The Flintstones

TV classics: The Flintstones

USA 1960-66, six seasons, 166 episodes, approximately 30 minutes each, ABC, color. Cast: Alan Reed, Mel Blanc, Jean Vander Pyl, Bea Benaderet, Gerry Johnson, Don Messick, John Stephenson

Plot summary: Yabba dabba doo!

Review: Meet Fred and Wilma, last name Flintstone, a couple of modern Stone Age Honeymooners whose next-door neighbors are the Rubbles. Betty and Barney are best friends with Wilma and Fred and together, they live through everyday adventures in Bedrock, including household mishaps and dinosaur malfunctions. Although things get rocky from time to time and their friendship is tested on occasion, the Flintstones and Rubbles are like Lucy, Ricky, Fred and Ethel – nothing can separate them for long. Two married couples in the beginning of the show, they grow even closer at the arrival of baby Pebbles and Bam-Bam soon after.

With their endless references to pop culture and contemporary topics, the show is now available on DVD and offers a great look back at small-town America of the 1960s. What was hilarious then is still amusing now – from dinosaur-operated cranes, over foot-powered cars to mammoth trunks as garden hoses. Show creators William Hanna and Joseph Barbera reinvented and redesigned modern-day amenities to translate the roaring 60s into a rocking Stone Age that appealed to children and their parents. Although declining in popularity after rejuvenating the plotlines with the inclusion of Pebbles and Bam-Bam, The Flintstones were the first animated show in TV history that lasted more than two seasons and has an ongoing impact on popular culture today.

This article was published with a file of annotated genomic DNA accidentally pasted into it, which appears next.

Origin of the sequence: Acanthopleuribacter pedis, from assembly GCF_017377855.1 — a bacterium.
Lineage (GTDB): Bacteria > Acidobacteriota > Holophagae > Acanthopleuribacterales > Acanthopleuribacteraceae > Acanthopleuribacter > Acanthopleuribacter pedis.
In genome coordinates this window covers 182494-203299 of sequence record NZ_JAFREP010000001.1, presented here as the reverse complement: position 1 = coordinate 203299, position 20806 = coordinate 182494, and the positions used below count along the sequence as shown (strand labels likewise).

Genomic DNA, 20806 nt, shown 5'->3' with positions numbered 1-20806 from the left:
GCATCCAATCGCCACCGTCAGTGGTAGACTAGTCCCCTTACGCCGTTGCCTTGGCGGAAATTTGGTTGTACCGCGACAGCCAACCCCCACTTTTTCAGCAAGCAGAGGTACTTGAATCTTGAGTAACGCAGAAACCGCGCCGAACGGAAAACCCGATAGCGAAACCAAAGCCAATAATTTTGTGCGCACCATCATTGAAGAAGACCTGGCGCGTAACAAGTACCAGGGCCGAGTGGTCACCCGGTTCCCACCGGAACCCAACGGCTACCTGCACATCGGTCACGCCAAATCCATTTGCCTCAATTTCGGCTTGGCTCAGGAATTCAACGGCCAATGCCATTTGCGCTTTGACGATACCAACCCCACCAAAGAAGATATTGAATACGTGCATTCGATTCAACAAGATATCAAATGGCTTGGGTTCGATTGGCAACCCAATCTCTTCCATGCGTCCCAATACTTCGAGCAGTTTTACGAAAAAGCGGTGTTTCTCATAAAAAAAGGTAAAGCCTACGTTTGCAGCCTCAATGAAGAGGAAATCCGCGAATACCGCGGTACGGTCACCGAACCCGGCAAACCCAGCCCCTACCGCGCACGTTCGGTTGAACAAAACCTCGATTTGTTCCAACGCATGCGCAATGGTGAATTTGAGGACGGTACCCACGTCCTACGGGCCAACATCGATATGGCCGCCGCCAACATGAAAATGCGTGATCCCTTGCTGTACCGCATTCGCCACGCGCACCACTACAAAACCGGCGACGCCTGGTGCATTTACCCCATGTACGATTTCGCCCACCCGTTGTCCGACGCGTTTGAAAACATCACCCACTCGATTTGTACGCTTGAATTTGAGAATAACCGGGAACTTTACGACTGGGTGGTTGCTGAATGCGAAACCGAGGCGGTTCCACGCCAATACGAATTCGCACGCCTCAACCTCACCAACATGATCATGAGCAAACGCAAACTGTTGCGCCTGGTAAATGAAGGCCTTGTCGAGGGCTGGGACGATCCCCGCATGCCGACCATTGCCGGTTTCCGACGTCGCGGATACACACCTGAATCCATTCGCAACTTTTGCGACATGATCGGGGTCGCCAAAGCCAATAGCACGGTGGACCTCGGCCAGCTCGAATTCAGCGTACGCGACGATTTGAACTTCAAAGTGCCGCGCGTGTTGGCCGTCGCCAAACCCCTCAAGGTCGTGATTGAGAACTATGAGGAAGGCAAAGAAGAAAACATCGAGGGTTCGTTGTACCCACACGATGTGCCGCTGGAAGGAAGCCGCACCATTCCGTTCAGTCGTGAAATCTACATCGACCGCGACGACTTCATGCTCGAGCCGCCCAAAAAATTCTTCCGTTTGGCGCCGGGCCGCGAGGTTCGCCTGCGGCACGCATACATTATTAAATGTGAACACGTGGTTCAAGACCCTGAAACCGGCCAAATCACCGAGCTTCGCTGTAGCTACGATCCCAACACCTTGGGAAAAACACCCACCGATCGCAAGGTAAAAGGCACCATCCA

Originally inspired by The Honeymooners, the show has stood the test of time with generations of families and is still a treat for anyone who enjoys imaginative storytelling and loves to chuckle about names like Gary Granite, Rock Hudstone or Perry Masonry.

Enjoy a sample episode here.

The Burns and Allen Show

TV Classics: The George Burns and Gracie Allen Show

USA 1950-58, eight seasons, 291 episodes 30 minutes each, CBS, black & white. Announcer: Harry von Zell, Cast: George Burns, Gracie Allen, Bea Benaderet, Larry Keating, Ronnie Burns, Fred Clark and others

Plot summary:  Gracie is a normal housewife who frequently confuses her husband and neighbors with a rather hilarious if not peculiar sense of logic.

Review: When George Burns and Gracie Allen first appeared on television on October 12, 1950, the comedy duo had already successfully jumped through the hoops of Vaudeville, motion pictures and radio for many years. Landing one of the new medium’s instant hits, The Burns and Allen Show introduced its audience to a married couple whose everyday adventures were shaped by a housewife’s genuine logic. Twisting words and ideas without deliberate intention, Gracie’s actions and stories often brought her husband to the verge of humorous desperation and made her an endearing friend to neighbor Blanche Morton (played by Bea Benaderet).

Originally shot in front of a live studio audience, the show was later filmed on set alone and broadcast with recorded reactions from a real audience. With his weekly comments on each episode and his “Say good night, Gracie” farewell, George Burns was an integral part of a show that actually circled around the charming but simple mind of Gracie Allen’s alter ego. A classic today, The George Burns and Gracie Allen Show is a real treat for anyone who is looking for some diversion after a long day at the office. The episodes are short, crisp and entertaining, and never dwell on potentially unpleasant topics. Selected episodes are available on DVD or on The Internet Archive, including radio episodes and other appearances of one of America’s funniest married couples.